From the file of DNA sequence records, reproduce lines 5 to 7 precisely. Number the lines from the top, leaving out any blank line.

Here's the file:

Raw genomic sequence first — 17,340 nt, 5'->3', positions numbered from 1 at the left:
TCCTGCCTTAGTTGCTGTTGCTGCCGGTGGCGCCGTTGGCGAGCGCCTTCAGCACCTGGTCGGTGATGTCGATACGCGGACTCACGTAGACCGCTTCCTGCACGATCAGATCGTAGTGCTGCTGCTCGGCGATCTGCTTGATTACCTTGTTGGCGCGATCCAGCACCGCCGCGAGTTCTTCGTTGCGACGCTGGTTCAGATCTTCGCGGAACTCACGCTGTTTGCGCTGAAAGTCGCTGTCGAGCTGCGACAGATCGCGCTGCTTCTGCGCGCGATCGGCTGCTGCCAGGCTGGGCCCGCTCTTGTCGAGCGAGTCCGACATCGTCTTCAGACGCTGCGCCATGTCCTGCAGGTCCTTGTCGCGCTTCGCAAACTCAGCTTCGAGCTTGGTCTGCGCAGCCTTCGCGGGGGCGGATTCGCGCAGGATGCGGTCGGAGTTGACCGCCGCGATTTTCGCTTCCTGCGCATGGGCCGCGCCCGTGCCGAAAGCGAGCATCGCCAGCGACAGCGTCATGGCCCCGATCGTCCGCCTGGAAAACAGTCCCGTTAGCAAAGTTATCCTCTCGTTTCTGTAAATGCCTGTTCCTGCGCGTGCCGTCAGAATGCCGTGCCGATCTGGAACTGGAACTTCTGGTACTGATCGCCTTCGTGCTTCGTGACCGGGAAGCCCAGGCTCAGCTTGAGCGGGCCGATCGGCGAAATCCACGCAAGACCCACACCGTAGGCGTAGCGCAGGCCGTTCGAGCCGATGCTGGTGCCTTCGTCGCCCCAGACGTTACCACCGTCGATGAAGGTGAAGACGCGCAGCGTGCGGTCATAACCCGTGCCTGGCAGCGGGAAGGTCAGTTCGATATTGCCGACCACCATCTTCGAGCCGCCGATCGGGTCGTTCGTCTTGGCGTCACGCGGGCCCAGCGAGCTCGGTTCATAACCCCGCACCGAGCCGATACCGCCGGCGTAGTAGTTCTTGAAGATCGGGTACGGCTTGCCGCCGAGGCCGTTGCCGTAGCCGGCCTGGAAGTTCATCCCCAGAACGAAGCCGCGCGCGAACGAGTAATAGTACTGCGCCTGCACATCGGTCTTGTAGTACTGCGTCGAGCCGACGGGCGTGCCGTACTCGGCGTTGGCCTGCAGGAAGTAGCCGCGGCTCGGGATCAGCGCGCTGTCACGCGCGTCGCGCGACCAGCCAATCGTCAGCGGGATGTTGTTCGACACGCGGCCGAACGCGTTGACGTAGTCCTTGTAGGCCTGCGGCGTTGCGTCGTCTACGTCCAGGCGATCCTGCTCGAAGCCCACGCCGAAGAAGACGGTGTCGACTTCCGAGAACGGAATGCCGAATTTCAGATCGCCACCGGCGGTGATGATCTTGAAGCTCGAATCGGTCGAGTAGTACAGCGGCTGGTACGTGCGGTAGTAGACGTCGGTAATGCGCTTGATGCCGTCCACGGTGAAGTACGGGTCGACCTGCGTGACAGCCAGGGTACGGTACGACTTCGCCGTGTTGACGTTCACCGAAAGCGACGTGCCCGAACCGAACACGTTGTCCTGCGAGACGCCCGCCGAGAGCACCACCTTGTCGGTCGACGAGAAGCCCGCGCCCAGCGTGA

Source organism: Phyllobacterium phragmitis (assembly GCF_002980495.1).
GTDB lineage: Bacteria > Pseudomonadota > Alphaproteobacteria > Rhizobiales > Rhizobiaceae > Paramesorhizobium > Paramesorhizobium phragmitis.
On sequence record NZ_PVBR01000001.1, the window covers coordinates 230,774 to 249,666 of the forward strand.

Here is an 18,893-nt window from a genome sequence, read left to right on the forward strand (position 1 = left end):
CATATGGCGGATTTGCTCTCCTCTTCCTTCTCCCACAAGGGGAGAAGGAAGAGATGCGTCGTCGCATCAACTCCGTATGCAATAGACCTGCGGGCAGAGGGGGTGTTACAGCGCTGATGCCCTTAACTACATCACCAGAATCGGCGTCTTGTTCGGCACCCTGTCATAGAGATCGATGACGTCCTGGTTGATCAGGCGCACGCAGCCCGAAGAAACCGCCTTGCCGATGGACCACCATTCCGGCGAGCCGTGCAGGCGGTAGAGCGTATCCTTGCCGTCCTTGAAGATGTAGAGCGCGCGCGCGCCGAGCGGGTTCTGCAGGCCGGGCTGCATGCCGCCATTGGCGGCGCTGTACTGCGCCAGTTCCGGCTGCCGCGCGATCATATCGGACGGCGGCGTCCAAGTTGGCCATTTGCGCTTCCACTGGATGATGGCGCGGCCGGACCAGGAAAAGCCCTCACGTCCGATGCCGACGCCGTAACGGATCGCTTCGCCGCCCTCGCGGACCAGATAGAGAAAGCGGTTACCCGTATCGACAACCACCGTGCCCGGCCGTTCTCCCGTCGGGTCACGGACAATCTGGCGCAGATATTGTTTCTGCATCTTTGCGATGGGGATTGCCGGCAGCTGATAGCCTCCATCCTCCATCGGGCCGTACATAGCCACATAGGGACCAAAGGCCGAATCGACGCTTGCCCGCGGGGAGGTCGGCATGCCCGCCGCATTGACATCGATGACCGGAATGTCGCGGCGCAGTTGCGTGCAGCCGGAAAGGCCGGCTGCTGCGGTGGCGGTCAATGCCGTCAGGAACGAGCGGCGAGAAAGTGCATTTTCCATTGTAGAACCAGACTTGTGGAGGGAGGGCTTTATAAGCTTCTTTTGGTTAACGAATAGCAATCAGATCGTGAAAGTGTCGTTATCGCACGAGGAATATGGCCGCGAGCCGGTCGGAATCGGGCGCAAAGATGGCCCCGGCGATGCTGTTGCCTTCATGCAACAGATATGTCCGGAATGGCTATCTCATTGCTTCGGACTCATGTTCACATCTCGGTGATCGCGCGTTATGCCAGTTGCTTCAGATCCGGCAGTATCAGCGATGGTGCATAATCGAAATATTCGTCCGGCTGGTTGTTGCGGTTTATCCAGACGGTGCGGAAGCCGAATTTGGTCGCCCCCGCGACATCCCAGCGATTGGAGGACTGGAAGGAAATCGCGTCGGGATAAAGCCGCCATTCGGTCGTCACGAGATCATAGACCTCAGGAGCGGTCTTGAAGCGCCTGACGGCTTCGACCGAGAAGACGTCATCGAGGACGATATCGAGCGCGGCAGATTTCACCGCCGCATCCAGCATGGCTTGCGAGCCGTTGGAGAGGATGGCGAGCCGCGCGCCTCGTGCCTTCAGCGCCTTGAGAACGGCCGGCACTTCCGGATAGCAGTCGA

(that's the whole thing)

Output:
On sequence record NZ_PVBR01000001.1, the window covers coordinates 230,774 to 249,666 of the forward strand.

Here is an 18,893-nt window from a genome sequence, read left to right on the forward strand (position 1 = left end):
CATATGGCGGATTTGCTCTCCTCTTCCTTCTCCCACAAGGGGAGAAGGAAGAGATGCGTCGTCGCATCAACTCCGTATGCAATAGACCTGCGGGCAGAGGGGGTGTTACAGCGCTGATGCCCTTAACTACATCACCAGAATCGGCGTCTTGTTCGGCACCCTGTCATAGAGATCGATGACGTCCTGGTTGATCAGGCGCACGCAGCCCGAAGAAACCGCCTTGCCGATGGACCACCATTCCGGCGAGCCGTGCAGGCGGTAGAGCGTATCCTTGCCGTCCTTGAAGATGTAGAGCGCGCGCGCGCCGAGCGGGTTCTGCAGGCCGGGCTGCATGCCGCCATTGGCGGCGCTGTACTGCGCCAGTTCCGGCTGCCGCGCGATCATATCGGACGGCGGCGTCCAAGTTGGCCATTTGCGCTTCCACTGGATGATGGCGCGGCCGGACCAGGAAAAGCCCTCACGTCCGATGCCGACGCCGTAACGGATCGCTTCGCCGCCCTCGCGGACCAGATAGAGAAAGCGGTTACCCGTATCGACAACCACCGTGCCCGGCCGTTCTCCCGTCGGGTCACGGACAATCTGGCGCAGATATTGTTTCTGCATCTTTGCGATGGGGATTGCCGGCAGCTGATAGCCTCCATCCTCCATCGGGCCGTACATAGCCACATAGGGACCAAAGGCCGAATCGACGCTTGCCCGCGGGGAGGTCGGCATGCCCGCCGCATTGACATCGATGACCGGAATGTCGCGGCGCAGTTGCGTGCAGCCGGAAAGGCCGGCTGCTGCGGTGGCGGTCAATGCCGTCAGGAACGAGCGGCGAGAAAGTGCATTTTCCATTGTAGAACCAGACTTGTGGAGGGAGGGCTTTATAAGCTTCTTTTGGTTAACGAATAGCAATCAGATCGTGAAAGTGTCGTTATCGCACGAGGAATATGGCCGCGAGCCGGTCGGAATCGGGCGCAAAGATGGCCCCGGCGATGCTGTTGCCTTCATGCAACAGATATGTCCGGAATGGCTATCTCATTGCTTCGGACTCATGTTCACATCTCGGTGATCGCGCGTTATGCCAGTTGCTTCAGATCCGGCAGTATCAGCGATGGTGCATAATCGAAATATTCGTCCGGCTGGTTGTTGCGGTTTATCCAGACGGTGCGGAAGCCGAATTTGGTCGCCCCCGCGACATCCCAGCGATTGGAGGACTGGAAGGAAATCGCGTCGGGATAAAGCCGCCATTCGGTCGTCACGAGATCATAGACCTCAGGAGCGGTCTTGAAGCGCCTGACGGCTTCGACCGAGAAGACGTCATCGAGGACGATATCGAGCGCGGCAGATTTCACCGCCGCATCCAGCATGGCTTGCGAGCCGTTGGAGAGGATGGCGAGCCGCGCGCCTCGTGCCTTCAGCGCCTTGAGAACGGCCGGCACTTCCGGATAGCAGTCGA